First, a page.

GERRY Hassan was thought-provoking as usual on Tuesday (We must kickstart a new strategy for indy with post-mortem of why we lost in 2014). Coupling that with General Election poll warnings to the SNP, just how long have we got before we’re really in the doldrums?

The Tory party won’t willingly go to the slaughter at the next elections. They’ll play a variety of cards, not least diversity and patriotism.

They’ve had three women PMs, two from BME communities if you count Disraeli, four BME Chancellors in three years and the first BME Foreign Secretary.

But their diversity, aimed at excluded, marginalised groups, wraps itself in a warped sense of inclusion. Tory inclusion to a great degree is aligned to their vision of patriotism and isolationism, and that sadly will continue to appeal to many across society.

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Tory patriotism means penalising the victims, currently focusing on the people crossing the Channel in boats. It means the harsh punishment of sending them off to a third country, a black African nation. But all the while they’re ignoring the criminals who organise and profit from the trade in the homeless, the destitute.

Have we forgotten the victimisation that came with the Tory rape clause? Or the stigmatisation of the working poor needing to strike, or that the UK is an entity that depends on food banks? But now, by voting Tory you’re securing borders and helping to keep the land green and pleasant all the while wrapped in the Jack. And if inflation drops further between now and the General Election, they’ll tell us we’ve seen off the greed of the unions and we stood together, coming through food shortages. They will invoke an at-home fighting spirit as we’re still fighting the dictatorship of Russia, abroad and at a distance.

It’s not a given that Labour will have a majority, so we know they will throw everything at Scotland. There might not be more than the proverbial cigarette paper between Tory and Labour, but smooth it out and Labour will promise the new, fresh face of politics.

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Labour’s tack will be to remind us how detrimental the Tories have been to the UK economy, to our pockets, our mortgages, to the NHS, to our standing on the global stage, insisting how much better off we’ll be with Labour.

Being better than the Tories shouldn’t be enough and we’re better than both the Tories and Labour, aren’t we? After all these years with our majority in Westminster and pro-indy governments, we should be. We should be confident of not just holding, but winning, as opposed to considering the unthinkable. We know that “wanting” indy doesn’t cut it, but without a route to indy, where is the political vision for Scotland’s future that we can offer? What’s our alternative?

Something needs to change in the narrative otherwise we just might see a Labour Party now further centre-right than ever before in government, with a dispirited Yes movement and no effective pro-indy political leadership.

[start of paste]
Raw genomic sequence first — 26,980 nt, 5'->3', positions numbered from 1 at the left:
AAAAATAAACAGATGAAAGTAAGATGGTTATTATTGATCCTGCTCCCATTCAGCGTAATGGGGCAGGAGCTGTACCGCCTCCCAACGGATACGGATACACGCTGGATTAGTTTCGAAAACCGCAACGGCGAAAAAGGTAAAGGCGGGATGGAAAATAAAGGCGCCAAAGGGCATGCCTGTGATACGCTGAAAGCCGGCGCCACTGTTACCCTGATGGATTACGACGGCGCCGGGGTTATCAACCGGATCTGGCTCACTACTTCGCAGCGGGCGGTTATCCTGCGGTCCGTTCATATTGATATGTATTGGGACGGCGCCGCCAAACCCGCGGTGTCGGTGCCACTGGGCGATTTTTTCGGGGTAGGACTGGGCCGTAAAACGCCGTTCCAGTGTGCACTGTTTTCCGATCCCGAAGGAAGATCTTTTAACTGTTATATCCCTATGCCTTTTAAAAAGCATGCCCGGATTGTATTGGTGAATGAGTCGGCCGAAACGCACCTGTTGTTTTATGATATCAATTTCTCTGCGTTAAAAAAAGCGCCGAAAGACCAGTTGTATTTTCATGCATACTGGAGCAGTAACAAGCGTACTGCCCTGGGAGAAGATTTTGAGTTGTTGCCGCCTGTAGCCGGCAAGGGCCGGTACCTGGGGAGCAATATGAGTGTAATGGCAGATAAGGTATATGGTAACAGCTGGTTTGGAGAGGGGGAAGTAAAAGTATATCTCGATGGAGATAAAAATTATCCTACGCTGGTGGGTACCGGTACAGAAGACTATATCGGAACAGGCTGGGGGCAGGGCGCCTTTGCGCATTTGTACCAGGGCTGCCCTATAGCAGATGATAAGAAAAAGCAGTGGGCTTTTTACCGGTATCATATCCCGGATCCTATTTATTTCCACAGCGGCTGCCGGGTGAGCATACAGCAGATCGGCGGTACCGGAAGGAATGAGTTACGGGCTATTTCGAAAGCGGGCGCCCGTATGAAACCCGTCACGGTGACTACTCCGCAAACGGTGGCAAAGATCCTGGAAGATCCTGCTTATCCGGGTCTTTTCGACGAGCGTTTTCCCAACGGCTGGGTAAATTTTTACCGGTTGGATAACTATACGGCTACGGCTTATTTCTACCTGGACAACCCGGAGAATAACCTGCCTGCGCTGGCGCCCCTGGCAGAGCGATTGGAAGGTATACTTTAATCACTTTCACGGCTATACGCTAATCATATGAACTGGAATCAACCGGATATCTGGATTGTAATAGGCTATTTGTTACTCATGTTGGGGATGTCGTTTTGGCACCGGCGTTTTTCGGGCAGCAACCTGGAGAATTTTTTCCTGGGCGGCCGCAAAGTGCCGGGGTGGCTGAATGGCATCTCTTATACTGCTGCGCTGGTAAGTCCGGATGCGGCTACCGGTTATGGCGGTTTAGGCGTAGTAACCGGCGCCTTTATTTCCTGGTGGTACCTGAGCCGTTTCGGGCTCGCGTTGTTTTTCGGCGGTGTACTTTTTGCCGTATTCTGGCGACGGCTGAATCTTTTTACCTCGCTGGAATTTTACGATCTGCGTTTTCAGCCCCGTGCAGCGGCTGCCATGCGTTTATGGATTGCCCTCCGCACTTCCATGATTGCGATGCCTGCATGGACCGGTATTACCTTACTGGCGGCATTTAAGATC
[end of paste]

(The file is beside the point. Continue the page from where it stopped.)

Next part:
Selma Rahman

I AM dismayed by the proposed selection of names to be given to the soon-to-arrive Tay Crossing. It has been suggested that local school children choose between:

1) Coronation Crossing and Destiny Road

2) King’s Bridge and Destiny Road

3) Destiny Bridge and New Kingsway

It should not escape you that they all contain a royal element. Why would our councillors propose these names? The recent damp squib of a coronation should be ringing bells that support for the monarchy and Westminster is low and plummeting! Let’s put an end to this cap-doffing symbolism.

May I suggest opening a contest to local schools to come up with a shortlist of names of their OWN choosing? Or better still, give it the title “No Before Time Tay Crossing”.

Alan Black
via email

I WOULD like very much to thank your correspondent Alex Leggatt for his kind words about the City of Perth (Letters, May 24) and express my delight that he and his wife enjoyed their recent two-day visit here so much.

Like all other local authorities in Scotland, Perth and Kinross is not without its budgetary challenges but we place a high value on keeping the city and all other parts of Perth and Kinross clean, tidy and welcoming and cuts in this area were rejected at our recent budget.

I hope very much that Mr Leggatt and his wife will choose to come back to Perth later next year when the new Perth Museum in the old City Hall, designed to host the Stone of Destiny, will be open.

Andrew Parrott
Perth City Centre Ward Councillor and Depute Provost of Perth and Kinross

THE creeping privatisation of the NHS in England should be a warning shot that the Tories are set on ending the NHS throughout UK. Labour cannot be trusted to reverse the trend – witness their refusal to change protest and anti-union laws should they win the next General Election. All persons who desire independence must start our project fear by letting everyone know that only by Scotland being self-run will the NHS remain and expand. Further, I would suggest that any NHS-funded invention or procedure should invoke royalties from any organisation using such.

M Ross